By Cherise T.
What fits in your pocket, can be read in short bursts, and explodes with wisdom and inspiration? Gmorning, Gnight!: little pep talks for me & you and Keep Moving: Notes on Loss, Creativity, and Change. These can be challenging times for mustering emotional strength and sustaining a prolonged attention span. In terms of meeting these challenges, both are big books.
Fans of Hamilton may recognize the author of Gmorning, Gnight, Lin-Manuel Miranda. With more than three million followers on Twitter, Miranda inspired many fans with his brief awakening and bedtime messages. He joined forces with illustrator Johnny Sun to publish this volume of spirit-raising tweets. Miranda wisdom includes, “Gmorning! No exact recipe for today. Gather all available ingredients and whip yourself up something delicious,” and “Gnight. Don’t wait until low power mode. Close your eyes. Close all unnecessary apps. Recharge.” A theater person with universal appeal, Miranda and his notes are irresistible. “Good night. You are perfectly cast in your life. And with so little rehearsal too! It’s a joy to watch. Thank you.” This title is available at HCLS also as a print book in Spanish, as an eBook in Libby/Overdrive and as an eAudiobook narrated by Lin-Manuel Miranda himself.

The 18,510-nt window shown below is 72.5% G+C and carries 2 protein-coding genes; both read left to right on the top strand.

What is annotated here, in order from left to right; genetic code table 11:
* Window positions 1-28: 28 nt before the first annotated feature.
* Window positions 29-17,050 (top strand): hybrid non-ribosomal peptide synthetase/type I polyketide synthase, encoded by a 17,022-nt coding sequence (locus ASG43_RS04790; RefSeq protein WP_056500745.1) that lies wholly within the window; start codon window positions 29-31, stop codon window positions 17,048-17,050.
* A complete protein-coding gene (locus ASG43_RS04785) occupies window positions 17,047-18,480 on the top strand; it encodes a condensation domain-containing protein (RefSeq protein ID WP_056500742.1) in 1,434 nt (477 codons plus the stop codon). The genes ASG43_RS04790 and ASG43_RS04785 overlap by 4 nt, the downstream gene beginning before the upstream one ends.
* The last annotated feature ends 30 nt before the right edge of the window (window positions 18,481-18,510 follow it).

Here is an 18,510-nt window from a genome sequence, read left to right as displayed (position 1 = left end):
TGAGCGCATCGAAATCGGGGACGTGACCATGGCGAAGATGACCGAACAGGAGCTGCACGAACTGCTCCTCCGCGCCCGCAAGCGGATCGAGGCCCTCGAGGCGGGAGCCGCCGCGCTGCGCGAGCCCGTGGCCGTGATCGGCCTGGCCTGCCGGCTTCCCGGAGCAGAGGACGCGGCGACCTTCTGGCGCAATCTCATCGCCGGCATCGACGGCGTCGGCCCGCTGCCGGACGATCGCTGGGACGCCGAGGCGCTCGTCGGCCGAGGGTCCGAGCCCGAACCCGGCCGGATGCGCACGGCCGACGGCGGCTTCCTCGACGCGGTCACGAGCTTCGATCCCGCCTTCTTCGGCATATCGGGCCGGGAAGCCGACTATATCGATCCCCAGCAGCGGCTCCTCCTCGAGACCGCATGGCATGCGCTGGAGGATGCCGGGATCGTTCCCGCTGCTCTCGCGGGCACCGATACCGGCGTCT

Keep Moving grew out of a series of social media posts by the poet Maggie Smith. Smith was struggling with personal and professional self-doubt during the collapse of her marriage and subsequent divorce. She thought readers might find her journey significant to their own lives. “Keep moving” was her daily admonition and cheer to herself, and because her messages resonated, the number of her Instagram and Twitter followers grew exponentially, hence the idea to create a book. It is available through HCLS in hardcover and in Overdrive as both an eBook and an eAudiobook read by the author.
Smith gained international attention with her poem, “Good Bones.” Written in 2015, the poem was not published until the week of the shooting at Orlando’s Pulse nightclub in 2016. Readers connected deeply with the poem in the aftermath of that tragic event. Because of how widely it was shared, “Good Bones” was often referred to as the poem of 2016, and it was later published in a book of the same name. The poem’s popularity surges again during times of crisis, such as the current pandemic. It begins:
Life is short, though I keep this from my children.
Life is short, and I’ve shortened mine
in a thousand delicious, ill-advised ways,
a thousand deliciously ill-advised ways
I’ll keep from my children.
The short notes and essays in Keep Moving reverberate with sorrow, joy, empathy, and fortitude. The author conveys that she’s with the reader struggling to start her day and she’s not going to leave that person behind. Together, Smith and her readers will find a way to persevere and grow. “Trust that everything will be okay, but that doesn’t mean that everything will be restored. Start making yourself at home in your life as it is. Look around and look ahead. KEEP MOVING.”
Cherise Tasker is an Adult Instructor and Research Specialist at the Central Branch. When not immersed in literary fiction, Cherise can be found singing along to musical theater soundtracks.